In addition to people with tight muscles, restricted breathing, or back pain, I would recommend this book to another group: new parents, especially mothers! It gives minimal information on what to do, but - at least it raises the idea that how you carry and handle your child is an ergonomic issue both for YOU (reducing bodily strain) and for YOUR CHILD (developing their body). I would love to see the author address this in a specialized book; all my friends with small children complain of back pain. My bodywork teacher in Thailand repeatedly notes how parents traditionally helped children develop healthy postures, but that Western or "modern" parents don't have this knowledge. This is exactly what is shown in the book.
I bought this Keurig for my husband's birthday last year. He had been wanting one for a long time, and this little brewing system did not disappoint. In fact, I love it every bit as much as my husband does, but initially I had my doubts.. I did not see how we could brew k-cups of tea and coffee without the flavors crossing, but somehow they don't. This machine is absolute magic! Every cup it makes is piping hot and perfect. If I could, I would give this product 100 stars. I don't know how we ever got along without it. We have been using it for a year and it still works like new.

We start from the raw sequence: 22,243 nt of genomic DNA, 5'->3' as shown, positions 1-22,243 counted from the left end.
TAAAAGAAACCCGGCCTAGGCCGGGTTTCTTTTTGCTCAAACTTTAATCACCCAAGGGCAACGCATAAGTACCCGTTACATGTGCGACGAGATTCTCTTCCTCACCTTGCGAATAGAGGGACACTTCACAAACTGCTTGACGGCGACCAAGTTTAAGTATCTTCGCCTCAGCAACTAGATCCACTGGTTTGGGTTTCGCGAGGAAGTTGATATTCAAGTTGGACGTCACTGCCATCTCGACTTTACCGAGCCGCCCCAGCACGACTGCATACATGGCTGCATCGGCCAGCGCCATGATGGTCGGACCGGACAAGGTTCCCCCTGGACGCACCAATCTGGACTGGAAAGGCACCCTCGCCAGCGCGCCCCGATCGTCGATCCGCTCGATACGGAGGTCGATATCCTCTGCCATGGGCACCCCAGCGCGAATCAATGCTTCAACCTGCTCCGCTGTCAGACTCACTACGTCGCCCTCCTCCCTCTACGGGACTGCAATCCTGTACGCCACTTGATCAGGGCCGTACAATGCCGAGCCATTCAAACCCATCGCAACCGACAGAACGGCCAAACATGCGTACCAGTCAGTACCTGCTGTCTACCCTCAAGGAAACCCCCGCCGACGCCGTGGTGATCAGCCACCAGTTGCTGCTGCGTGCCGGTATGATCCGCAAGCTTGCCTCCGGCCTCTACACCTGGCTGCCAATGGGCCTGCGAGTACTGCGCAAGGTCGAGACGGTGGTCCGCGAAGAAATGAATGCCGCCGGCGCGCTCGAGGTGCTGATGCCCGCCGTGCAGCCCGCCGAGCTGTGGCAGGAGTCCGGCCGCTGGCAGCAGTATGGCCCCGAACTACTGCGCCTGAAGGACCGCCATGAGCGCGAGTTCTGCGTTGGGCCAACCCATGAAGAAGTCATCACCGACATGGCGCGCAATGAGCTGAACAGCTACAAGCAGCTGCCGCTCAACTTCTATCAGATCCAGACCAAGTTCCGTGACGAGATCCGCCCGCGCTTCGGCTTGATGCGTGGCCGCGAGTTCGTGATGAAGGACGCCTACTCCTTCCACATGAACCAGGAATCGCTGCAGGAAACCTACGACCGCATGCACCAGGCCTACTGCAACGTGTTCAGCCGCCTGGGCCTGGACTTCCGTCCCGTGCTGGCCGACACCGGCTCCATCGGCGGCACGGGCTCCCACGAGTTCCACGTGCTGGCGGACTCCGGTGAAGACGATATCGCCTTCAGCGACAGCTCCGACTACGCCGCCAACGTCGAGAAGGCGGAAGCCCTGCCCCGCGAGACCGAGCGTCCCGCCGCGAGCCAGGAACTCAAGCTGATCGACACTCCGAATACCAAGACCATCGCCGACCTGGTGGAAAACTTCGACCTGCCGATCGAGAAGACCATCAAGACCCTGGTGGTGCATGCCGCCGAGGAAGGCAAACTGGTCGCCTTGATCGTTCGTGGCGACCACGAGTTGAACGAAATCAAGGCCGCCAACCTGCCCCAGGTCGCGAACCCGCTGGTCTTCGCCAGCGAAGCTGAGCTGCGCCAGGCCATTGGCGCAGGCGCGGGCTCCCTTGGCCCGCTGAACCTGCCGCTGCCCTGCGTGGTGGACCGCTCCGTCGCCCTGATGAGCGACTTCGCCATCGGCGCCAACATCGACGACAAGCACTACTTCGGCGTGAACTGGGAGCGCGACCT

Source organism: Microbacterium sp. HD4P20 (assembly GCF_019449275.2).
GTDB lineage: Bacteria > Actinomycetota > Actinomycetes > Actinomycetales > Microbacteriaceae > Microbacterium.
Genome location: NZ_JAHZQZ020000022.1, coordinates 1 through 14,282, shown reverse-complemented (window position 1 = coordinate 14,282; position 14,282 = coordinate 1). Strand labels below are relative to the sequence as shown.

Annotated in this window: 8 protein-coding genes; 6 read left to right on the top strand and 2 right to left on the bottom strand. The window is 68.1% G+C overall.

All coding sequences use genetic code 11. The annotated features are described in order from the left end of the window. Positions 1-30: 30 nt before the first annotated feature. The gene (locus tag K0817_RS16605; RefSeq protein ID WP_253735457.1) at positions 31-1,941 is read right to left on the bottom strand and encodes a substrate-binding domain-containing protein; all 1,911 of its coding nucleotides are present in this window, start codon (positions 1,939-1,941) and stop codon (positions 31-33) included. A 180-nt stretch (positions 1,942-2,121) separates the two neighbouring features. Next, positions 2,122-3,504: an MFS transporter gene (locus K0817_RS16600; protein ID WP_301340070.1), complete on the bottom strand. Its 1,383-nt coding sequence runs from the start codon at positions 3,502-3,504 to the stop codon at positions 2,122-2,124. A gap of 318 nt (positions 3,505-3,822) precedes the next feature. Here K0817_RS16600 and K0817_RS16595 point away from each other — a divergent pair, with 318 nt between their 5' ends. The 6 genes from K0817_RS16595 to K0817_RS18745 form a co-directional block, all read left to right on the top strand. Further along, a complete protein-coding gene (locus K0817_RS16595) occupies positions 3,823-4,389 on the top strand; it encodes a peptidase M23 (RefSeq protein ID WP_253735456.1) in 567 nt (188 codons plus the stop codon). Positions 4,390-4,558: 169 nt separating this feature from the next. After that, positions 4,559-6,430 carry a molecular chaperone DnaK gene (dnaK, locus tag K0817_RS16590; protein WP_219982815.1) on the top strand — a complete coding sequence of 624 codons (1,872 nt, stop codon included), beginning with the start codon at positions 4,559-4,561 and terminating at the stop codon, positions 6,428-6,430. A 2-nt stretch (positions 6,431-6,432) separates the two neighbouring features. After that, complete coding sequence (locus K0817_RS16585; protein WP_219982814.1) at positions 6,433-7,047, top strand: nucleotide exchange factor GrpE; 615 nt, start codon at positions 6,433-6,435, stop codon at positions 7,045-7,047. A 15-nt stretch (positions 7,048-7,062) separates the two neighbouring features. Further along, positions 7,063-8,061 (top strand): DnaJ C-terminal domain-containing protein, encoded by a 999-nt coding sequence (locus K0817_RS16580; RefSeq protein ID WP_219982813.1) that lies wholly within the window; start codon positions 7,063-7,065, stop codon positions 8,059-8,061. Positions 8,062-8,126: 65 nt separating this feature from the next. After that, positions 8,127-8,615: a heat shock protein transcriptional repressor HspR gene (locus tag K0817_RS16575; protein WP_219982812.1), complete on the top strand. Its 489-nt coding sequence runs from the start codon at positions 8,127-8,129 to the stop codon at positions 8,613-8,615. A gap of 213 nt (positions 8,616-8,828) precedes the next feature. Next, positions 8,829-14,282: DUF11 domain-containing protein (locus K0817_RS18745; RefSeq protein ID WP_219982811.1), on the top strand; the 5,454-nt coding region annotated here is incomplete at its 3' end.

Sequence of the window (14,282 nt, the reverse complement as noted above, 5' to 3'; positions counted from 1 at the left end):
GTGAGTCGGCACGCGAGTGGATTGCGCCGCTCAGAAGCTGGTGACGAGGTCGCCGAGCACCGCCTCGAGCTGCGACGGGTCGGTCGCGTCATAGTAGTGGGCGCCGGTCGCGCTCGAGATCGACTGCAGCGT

I have been a Quicken user for well over 10 years and this is probably one of the best releases they have done.With multiple accounts, reconciling is still a minor problem. If you change any entry in any account, all of the same entries change in all accounts. Finding that error can be a problem.What I have done to solve that was to red flag the entry containing the reconciled amount.On the same entry in the "memo" line, I add Balance OK (the amount).This amount is the same for the reconciled amount.The two numbers must match.So in memo, you might have Bal OK ($121.00) And balance column you would have 121.00. If you change an entry in any account, the balance column entry won't match the entry in the parentheses.
If the two numbers don't match, then you have changed an entry somewhere on one of your accounts.Scroll up the entries until you find a red flagged entry that matches the reconciled amount. Your mistake will be found between the matching entry and the non-matching entry. At least you won't have to search through thousands of entries.Good luck.